Best-Practices for HPOZ & Design Review Boards: a roundtable discussion
When
Where
March 22, 6:00-8:00PM
CO ARCHITECTS - 5055 Wilshire Boulevard, 9th Floor Los Angeles, California 90036
aia

AIA|LA presents….

HPOZS; AN EFFECTIVE NEIGHBORHOOD DESIGN TOOL OR MISCONCEIVED MEANS TO PROMOTE AND REGULATE BAD DESIGN?

Wednesday, March 22 (6pm - 8pm)

CO ARCHITECTS

5055 Wilshire Boulevard, 9th Floor

Los Angeles, California 90036

 

RSVP to Will@aialosangeles.org // Limited Capacity = 30 people - Refreshments provided by CO ARCHITECTS

HPOZS; AN EFFECTIVE NEIGHBORHOOD DESIGN TOOL OR MISCONCEIVED MEANS TO PROMOTE AND REGULATE BAD DESIGN?

In Los Angeles, the Historic Preservation Overlay Zone (HPOZ) is a means for residential neighborhoods to regulate and provide oversight of construction for both single and multi-family residences, new construction as well as additions. While many HPOZ’s are a response to historic buildings and neighborhoods, increasingly HPOZs are used as a community response to mansionization. While the City of Los Angeles is considering adoption of a new Baseline Mansionization Ordinance (see attached), residential neighborhoods are nevertheless moving forward with multiple new HPOZs.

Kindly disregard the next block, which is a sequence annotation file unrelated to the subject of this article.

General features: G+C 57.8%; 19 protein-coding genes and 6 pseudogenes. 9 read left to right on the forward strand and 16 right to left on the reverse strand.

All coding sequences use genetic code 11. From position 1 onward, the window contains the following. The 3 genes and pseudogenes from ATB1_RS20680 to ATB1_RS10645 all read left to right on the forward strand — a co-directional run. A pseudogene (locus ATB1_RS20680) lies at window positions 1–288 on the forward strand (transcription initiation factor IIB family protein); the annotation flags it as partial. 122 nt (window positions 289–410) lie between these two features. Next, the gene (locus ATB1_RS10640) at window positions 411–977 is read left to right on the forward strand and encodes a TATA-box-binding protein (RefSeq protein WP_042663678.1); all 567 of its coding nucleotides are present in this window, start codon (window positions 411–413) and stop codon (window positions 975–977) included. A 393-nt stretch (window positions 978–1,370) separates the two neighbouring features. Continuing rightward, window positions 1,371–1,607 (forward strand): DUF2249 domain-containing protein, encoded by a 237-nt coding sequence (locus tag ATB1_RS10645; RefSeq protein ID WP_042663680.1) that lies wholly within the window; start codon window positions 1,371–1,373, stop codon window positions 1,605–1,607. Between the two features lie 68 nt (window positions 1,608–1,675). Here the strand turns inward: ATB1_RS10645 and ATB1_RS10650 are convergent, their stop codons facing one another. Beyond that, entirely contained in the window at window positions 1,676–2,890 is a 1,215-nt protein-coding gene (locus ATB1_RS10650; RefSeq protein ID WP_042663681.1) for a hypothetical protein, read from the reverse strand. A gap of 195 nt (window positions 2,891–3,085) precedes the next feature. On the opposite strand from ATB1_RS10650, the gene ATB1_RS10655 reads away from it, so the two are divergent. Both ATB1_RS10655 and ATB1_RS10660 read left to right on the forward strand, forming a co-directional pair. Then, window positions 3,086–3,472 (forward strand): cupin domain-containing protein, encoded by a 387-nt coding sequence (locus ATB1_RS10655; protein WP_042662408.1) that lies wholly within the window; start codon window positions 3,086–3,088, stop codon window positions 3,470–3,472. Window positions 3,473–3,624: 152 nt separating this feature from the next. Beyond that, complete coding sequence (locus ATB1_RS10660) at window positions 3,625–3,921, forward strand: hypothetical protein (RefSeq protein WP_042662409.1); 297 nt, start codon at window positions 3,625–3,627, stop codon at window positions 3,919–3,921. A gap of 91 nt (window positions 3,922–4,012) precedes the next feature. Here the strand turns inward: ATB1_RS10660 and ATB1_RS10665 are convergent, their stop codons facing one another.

Design guidelines are an integral part of each HPOZ preservation plan. In many cases they are a combination of the highly prescriptive as well as the vague. Multi-family as well as single-family guidelines do not acknowledge new lifestyles, sustainability, standard parking requirements, and other contemporary factors. Several draft HPOZ preservation plans have in excess of 225 design guidelines. They often are interpreted to encourage referential architecture and discourage innovative and contemporary design. Owners and architects are additionally required in many circumstances to submit their projects to an HPOZ review board of five individuals, only one of which is a design professional. Many applicants complain that the end result is architectural mediocrity.

What role should design professionals have in engaging this flourishing process? Should architects be active in re-writing these guidelines? Should architects have greater engagement in HPOZ formation and review to make sure thoughtful and innovative design is promoted? Are there other tools other than HPOZs that architects should promote to encourage and support better neighborhood zoning and design standards?

Most importantly, the City of Los Angeles has rich history of design innovation in residential architecture. Shouldn’t architects demand that this tradition be embedded in our historic codes as our city evolves?